I can’t believe my last post was on March 7—I knew it had been awhile since I’d written but yikes! I would like to apologize to those of you who may have worried in the absence of an update. The good news is, it’s all good news!

Way back in April I quietly marked the ten year anniversary of my diagnosis with NSCLC. That’s right; a decade. I am absolutely understating when I say that I never, ever thought I’d live this long. Heck, my oldest child is thirty now and my youngest turned eighteen in April. I’m fifty-five—old enough to qualify for a senior discount at the Salvation Army Thrift Store (a privilege I don’t let go to waste).

Speaking of kids, my oldest son August came for a wonderful-if-too-brief visit in mid May and I had the pleasure of all three of my children’s company for a blissful 24 hours. We threw a party in my loft and celebrated any number of momentous occasions.

Peter, Jemesii, Linnea, August.

Peter, Jemesii, Linnea, August.

I’d also like to do a little bragging about my other two children: Jemesii manages a store on Beacon Hill called December Thieves—they just received Best of Boston and Boston Best Awards. And Peter is interning at the Koch Institute this summer—doing research on pancreatic cancer! Proud, proud mama.

May was also the month that my excruciatingly painful, protracted and expensive divorce proceedings culminated; everything is signed, sealed and submitted and will be final on September 1st. I shall write a bit more about this particular part of my journey at a later date. In the meantime, I am just so happy that the most difficult part is over with and that I can turn my focus to other things.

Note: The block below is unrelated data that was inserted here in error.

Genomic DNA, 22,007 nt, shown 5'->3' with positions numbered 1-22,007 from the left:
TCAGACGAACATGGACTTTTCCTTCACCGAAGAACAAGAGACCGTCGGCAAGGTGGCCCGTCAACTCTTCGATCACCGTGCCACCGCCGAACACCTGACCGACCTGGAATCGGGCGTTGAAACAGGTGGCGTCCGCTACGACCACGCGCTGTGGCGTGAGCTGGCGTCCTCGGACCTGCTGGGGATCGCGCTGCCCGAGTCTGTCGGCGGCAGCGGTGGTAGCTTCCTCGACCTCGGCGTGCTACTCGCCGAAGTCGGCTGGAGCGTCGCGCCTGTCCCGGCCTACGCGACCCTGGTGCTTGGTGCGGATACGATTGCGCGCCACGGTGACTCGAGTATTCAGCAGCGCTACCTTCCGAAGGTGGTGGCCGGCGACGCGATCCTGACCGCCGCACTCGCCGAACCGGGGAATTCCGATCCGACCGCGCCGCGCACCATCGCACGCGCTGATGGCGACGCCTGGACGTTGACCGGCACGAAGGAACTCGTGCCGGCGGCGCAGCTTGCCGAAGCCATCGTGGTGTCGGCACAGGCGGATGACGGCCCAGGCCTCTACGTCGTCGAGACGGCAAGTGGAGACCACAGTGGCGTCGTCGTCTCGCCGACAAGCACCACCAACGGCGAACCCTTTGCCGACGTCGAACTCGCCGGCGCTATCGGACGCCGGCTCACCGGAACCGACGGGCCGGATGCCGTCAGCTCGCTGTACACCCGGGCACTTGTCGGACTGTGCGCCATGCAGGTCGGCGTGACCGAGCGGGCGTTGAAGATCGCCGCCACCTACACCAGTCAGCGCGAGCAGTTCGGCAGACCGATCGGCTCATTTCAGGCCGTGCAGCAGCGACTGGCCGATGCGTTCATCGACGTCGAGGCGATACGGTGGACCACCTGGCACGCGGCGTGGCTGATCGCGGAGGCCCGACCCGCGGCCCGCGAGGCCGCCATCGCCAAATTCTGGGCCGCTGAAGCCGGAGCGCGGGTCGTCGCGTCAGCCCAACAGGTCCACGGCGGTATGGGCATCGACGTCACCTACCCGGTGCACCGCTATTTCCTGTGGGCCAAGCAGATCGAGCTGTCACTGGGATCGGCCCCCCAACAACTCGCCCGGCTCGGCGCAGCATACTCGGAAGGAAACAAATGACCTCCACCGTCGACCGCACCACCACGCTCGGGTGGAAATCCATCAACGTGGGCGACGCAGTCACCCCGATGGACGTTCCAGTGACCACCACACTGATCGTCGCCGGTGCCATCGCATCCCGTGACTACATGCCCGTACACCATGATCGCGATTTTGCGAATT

Fortunately, I am feeling really, really well (more than a year of stability on the PF-06463922 clinical trial) and my physical energy is generally exceeded only by my creative energy. I’ve got so many projects in the works, and one of the biggest is The House of Redemption: my combination studio/second chance clothing venue. I’ve been working behind the scenes for more than a year now, but the doors shall (actually! really! finally!) open on July 31st. Inside will be a splendid selection of both vintage and fine used clothing and accessories—as well as an artist (me) painting away in the back of the shop. More details and photos to follow!

Home of brave new art and second chance clothing.

Home of brave new art and second chance clothing.

In some ways I feel as if I am experiencing an unprecedented personal renaissance. The art school atmosphere of the lofts is a big part of why—this community is creative 24 hours a day. Much interaction is delightfully spontaneous—conversations, meals, sitting around an outdoor chiminea. There are also movies, parties, museum visits and gallery openings. And it’s not just about art—If we are in need of something, a request goes out on the community email (a ride, a pet watched, an extra pair of arms). If we have something to share with our neighbors, a similar email goes out. Frequently I come home to flowers (Rufiya!), some food treat left outside my door or an invitation to dinner. Sometimes I feel as if I have found my Oz (as in, Land of).

I am also doing my part to maintain good health by staying active; walking remains one of my essential pastimes. I am always shooting photos on these jaunts (my camera being my iPhone!) and shall soon be printing and displaying a large number of these images on the wall outside my loft.

Pipe dreams

Pipe dreams

In addition to exercise, I pay careful attention to how much I sleep. An interesting side effect of this therapy is that at higher doses it seems to induce a state similar to sleep deprivation, which might explain some of my cognitive challenges early on. At this lower dose I have few troubling side effects (neuropathy and some arthritis—still to be determined if the latter is drug related). However, I do require a lot of sleep—a minimum of ten hours nightly.

I am also increasingly mindful of what I eat. Sugar and white bread are for special occasions only, meat is kept to a minimum and vegetables rule. I have a plot in a community garden and a raised bed here at the lofts as well, so the salads I eat each day are grow your own.

Writing remains my greatest challenge; sadly it no longer comes easily. However, I am well aware that there is only one way to get over this hurdle—put one word in front of another.